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The land was once part of the ancient Manor of Coldhall or Coldhawe.  The Manor changed hands in the 17th Century but the exact location of the Manor has never been established.  Boston Manor Farm, which covered part of the site, was owned by the Clitherow family who owned Boston Manor House. The land was leased as farms and then as market gardens.  Between 1750 and 1834 it was run as a nursery specialising in fruit trees and had approximately 300 species of apple trees.  Later, on the site Charles Blondin (Jean Francois Gravelet 1824-1897) lived in a house he built  in 1889 until his death.  He was a famous tightrope walker and performed until he was 70 years old.  He was famous for walking across Niagara  falls with all kinds of stunts in addition to walking the high rope.  The house was pulled down in the 1920’s and only lives on in the name.  The land was purchased by Ealing Town Council in 1926 for the princely sum of £15,920 to be used for allotments and a recreation ground and was known as Northfields Recreation Ground.  In 1996 the 5 acre site (now known as Blondin Nature Reserve) became available when the council decided to consolidate allotments on to one half of the site.  A public consultation exercise was overwhelmingly in favour of a nature conservation area.  In 1997 work started in earnest in the spring to establish the site.  A pond was dug by contractors, puddled by local residents and filled by the Fire Brigade. A wildflower meadow, rough grassland and wooded areas were incorporated and 50 apple trees planted to form a community orchard.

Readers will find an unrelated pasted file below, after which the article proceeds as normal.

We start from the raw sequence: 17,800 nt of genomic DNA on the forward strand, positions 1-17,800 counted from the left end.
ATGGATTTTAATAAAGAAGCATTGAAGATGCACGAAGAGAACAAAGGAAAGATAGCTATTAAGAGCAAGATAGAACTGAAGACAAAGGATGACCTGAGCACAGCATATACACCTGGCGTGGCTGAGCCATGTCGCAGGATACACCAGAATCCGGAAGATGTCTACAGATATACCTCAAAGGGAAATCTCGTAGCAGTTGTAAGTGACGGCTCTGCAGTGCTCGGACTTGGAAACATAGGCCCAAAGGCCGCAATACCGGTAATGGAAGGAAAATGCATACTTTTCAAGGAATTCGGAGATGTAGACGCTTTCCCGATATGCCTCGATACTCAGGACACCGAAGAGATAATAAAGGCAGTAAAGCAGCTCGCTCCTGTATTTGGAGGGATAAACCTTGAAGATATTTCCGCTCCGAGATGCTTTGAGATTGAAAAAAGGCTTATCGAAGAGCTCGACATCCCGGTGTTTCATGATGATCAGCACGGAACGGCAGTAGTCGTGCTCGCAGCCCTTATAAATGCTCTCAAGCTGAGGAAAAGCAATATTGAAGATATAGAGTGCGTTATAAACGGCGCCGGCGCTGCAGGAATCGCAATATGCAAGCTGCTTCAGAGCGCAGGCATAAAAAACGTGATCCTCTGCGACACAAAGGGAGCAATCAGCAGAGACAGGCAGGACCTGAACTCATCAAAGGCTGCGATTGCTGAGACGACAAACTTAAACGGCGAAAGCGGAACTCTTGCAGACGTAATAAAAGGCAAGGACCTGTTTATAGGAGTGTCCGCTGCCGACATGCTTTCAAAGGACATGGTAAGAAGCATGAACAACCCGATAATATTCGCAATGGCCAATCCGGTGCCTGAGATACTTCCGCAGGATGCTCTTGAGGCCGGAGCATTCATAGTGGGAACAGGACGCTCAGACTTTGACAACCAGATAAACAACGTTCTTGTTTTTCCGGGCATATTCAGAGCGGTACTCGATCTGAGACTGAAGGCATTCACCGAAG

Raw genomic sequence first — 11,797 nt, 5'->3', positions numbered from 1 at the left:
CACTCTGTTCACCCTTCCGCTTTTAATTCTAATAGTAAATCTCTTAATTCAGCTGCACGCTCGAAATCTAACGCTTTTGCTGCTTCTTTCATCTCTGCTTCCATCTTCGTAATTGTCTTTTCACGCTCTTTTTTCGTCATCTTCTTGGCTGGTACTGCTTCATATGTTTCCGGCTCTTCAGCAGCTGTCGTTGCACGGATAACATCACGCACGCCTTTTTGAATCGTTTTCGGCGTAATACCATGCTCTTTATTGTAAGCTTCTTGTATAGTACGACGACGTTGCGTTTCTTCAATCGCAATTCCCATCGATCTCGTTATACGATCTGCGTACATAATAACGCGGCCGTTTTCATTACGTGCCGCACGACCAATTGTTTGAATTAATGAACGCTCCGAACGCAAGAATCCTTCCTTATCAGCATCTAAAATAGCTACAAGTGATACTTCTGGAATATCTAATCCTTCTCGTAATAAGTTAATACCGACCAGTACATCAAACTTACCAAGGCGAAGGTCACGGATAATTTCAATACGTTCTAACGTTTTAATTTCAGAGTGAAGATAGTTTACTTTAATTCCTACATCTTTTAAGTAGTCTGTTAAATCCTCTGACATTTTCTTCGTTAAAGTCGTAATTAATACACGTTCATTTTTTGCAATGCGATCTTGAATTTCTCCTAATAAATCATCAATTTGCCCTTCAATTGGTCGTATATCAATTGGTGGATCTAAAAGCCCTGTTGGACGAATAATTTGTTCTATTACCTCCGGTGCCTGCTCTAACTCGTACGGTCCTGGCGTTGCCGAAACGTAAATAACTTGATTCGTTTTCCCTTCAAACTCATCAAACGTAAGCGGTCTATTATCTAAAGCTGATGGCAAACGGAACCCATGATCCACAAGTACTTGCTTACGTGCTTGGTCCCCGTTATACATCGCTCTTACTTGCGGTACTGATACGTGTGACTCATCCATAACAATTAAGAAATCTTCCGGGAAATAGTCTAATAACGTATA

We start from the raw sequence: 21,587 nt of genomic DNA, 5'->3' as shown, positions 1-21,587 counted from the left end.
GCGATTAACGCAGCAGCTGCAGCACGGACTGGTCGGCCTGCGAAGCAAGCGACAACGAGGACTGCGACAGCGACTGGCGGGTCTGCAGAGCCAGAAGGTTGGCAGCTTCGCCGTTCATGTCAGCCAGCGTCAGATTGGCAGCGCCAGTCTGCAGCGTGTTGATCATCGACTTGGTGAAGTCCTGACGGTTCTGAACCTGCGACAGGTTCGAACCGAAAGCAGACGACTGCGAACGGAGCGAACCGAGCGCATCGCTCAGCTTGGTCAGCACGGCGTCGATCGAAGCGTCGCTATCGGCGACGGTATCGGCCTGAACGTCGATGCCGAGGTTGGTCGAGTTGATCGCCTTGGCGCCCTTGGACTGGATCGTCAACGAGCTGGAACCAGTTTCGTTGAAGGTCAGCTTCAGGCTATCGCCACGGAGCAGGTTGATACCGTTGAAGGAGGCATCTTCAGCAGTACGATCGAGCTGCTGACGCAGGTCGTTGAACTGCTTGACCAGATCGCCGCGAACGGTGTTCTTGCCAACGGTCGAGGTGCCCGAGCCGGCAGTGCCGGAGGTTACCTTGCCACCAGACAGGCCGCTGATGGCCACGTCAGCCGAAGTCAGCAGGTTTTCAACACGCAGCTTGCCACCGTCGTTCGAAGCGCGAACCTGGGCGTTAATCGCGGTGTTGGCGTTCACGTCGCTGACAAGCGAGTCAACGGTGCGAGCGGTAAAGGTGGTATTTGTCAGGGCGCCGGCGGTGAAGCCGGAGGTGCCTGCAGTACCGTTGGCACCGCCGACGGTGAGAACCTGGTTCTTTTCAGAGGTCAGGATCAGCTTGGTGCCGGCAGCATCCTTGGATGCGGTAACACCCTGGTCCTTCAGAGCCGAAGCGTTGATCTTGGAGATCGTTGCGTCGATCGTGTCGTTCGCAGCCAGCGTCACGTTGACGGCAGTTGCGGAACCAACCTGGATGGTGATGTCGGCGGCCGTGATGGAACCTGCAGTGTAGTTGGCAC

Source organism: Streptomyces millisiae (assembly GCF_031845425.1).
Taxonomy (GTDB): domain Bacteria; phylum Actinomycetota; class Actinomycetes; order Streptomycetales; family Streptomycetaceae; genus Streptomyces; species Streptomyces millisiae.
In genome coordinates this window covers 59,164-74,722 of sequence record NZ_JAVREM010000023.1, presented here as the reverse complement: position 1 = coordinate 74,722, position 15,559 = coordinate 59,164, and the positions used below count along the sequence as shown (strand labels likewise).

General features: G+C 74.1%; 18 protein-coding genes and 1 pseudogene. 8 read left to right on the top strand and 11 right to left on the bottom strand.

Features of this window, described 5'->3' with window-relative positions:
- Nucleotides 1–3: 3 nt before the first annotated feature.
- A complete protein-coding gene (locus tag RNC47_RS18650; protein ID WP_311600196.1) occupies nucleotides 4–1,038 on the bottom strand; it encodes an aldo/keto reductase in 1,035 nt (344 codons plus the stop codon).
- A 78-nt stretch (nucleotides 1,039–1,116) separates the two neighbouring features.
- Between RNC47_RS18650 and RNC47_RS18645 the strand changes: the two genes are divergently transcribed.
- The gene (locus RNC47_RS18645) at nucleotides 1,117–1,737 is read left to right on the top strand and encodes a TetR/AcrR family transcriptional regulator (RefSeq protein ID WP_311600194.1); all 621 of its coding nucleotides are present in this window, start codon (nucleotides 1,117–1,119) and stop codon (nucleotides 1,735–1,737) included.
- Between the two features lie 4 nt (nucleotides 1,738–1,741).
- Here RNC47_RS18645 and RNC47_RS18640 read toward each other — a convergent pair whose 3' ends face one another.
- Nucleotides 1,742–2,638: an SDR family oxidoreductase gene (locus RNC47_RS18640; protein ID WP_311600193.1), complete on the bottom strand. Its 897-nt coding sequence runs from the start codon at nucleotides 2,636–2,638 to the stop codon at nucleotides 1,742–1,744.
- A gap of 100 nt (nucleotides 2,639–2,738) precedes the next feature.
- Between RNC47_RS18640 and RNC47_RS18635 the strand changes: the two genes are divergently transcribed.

1940 allotments

View the photo gallery of volunteers helping create the pond